U.S. Auto Sales Weaken In Early July
DETROIT (AP) — The raft of gloomy economic news may be starting to hurt U.S. auto sales.
Industry analysts and dealers said this week that sales during the first half of July slowed a bit from the robust pace in June. But they still were expected to be better than July of 2011.
"It's a bit slower than where we want it to be," said Inder Dosanjh, owner of several General Motors dealerships in the San Francisco-Bay area.
Dealers such as Dosanjh may be wondering if car buyers, who've largely ignored sobering economic headlines, are finally getting discouraged. A widely followed reading on consumer confidence has fallen for four straight months. Federal Reserve Chairman Ben Bernanke acknowledged this week that the economy has weakened.
For the first half of the year, sales of cars and trucks ran at an annual rate of 14.3 million, the best pace in 5 years. Car buyers bought everything from compacts to big pickups, making the auto industry a bright spot in the economy. The only hiccup came in May, when sales slipped to a 13.8 million annual rate as the stock market plunged. Buyers returned in June to drive sales back up to a 14.1 million rate.
Jeff Schuster was expecting sales to tail off in the early part of July, partly because promotions leading up to Independence Day may have pulled sales ahead into June. The senior vice president of forecasting at the LMC Automotive consulting firm in Troy, Mich. predicts July sales likely will come in at an annual rate below 13.8 million.
"With the weaker consumer confidence, the auto industry could be in for a roller-coaster second half, but it isn't time to sound the alarm yet," said Schuster.
Even if Schuster's forecast holds, sales would eclipse the 12.2 million rate of last July. Sales have come a long way from the doldrums of 2009, when only 10.4 million cars and trucks sold during the financial crisis. The peak for sales was 2005, at 17 million.
Dealers surveyed by Citi Investment Research analyst Itay Michaeli also reported a slow start to July. But Michaeli noted that auto sales normally are stronger in the final two weeks of a month as discounts kick in and dealers try to make monthly goals.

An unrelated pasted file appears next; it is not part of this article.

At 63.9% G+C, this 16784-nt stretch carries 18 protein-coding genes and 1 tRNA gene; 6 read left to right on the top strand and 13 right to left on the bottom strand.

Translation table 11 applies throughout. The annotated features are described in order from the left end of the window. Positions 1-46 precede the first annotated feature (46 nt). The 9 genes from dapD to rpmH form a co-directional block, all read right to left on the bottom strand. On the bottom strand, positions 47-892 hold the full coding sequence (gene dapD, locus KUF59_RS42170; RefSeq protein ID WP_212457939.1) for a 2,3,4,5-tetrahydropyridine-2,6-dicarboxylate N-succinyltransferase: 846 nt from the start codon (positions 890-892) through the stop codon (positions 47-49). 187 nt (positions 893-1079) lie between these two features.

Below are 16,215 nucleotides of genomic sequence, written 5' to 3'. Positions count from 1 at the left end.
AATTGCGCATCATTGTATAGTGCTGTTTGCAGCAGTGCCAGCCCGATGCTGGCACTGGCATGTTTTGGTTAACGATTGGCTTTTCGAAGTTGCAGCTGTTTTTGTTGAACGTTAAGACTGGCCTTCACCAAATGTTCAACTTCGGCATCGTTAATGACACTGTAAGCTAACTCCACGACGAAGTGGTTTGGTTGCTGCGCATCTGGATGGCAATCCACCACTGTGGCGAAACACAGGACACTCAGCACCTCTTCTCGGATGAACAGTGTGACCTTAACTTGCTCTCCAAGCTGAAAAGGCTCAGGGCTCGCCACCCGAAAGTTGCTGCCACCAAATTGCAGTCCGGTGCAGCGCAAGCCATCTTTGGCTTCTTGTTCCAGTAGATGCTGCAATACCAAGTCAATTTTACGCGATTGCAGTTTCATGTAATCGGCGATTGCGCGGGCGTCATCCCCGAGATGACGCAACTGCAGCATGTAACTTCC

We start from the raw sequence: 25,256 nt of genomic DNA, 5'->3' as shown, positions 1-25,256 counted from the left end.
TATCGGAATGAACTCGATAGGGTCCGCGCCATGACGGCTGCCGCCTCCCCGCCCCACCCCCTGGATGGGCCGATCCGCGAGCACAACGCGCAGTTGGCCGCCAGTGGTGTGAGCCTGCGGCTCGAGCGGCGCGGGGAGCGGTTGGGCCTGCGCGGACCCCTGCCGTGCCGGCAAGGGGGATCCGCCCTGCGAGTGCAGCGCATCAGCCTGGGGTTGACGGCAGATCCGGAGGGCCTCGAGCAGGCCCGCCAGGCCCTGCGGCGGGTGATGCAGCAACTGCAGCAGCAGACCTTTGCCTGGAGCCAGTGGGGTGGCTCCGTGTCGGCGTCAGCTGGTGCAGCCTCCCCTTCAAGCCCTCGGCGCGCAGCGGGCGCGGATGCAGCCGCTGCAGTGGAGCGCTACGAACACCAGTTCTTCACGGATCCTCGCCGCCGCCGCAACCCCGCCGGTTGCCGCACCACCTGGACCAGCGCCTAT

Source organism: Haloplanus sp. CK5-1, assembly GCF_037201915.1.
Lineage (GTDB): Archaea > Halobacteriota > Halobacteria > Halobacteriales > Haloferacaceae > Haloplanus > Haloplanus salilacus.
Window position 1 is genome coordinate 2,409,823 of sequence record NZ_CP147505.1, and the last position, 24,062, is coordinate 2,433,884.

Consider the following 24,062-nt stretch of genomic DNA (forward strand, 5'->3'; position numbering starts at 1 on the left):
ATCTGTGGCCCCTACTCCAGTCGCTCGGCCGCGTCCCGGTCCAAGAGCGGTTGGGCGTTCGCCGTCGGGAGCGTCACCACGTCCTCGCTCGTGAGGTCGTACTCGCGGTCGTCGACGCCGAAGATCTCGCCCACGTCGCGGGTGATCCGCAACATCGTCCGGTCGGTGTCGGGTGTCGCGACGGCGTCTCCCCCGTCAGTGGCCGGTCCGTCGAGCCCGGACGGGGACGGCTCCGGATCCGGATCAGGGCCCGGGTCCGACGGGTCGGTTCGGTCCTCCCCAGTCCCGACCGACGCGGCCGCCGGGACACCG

Analysts were also pessimistic just before June sales figures were released, with many predicting a drop to below a 14 million annual rate. They believed worries about jobs and incomes had caused some buyers to back away.
Automakers ended up selling nearly 1.3 million cars and trucks last month, up 22 percent from June of last year. Falling gas prices, cheaper loans and new models enticed buyers. A revived housing market lifted sales of pickup trucks, and it turned out there were plenty of sales to people who needed to replace cars they bought cars in the middle of the last decade. Ford Motor Co. sales rose 7 percent, while sales at General Motors Co. rose 16 percent. Gains were even stronger at Chrysler and Volkswagen.
Strong sales from April through June helped AutoNation, the country's largest dealership chain, to boost its net income by 9.3 percent in the second quarter. CEO Mike Jackson said Thursday that he still expects new car and truck sales to reach the mid-14 million level for all of 2012, mainly because there are more people who have to replace aging vehicles. The average age of a vehicle on U.S. roads is approaching 11 years, according to the Polk research firm.
July's sales at Dosanjh's dealerships still should be 15 percent to 20 percent better than the same month last year, he said, holding out hope that they get back to June's levels by the end of the month.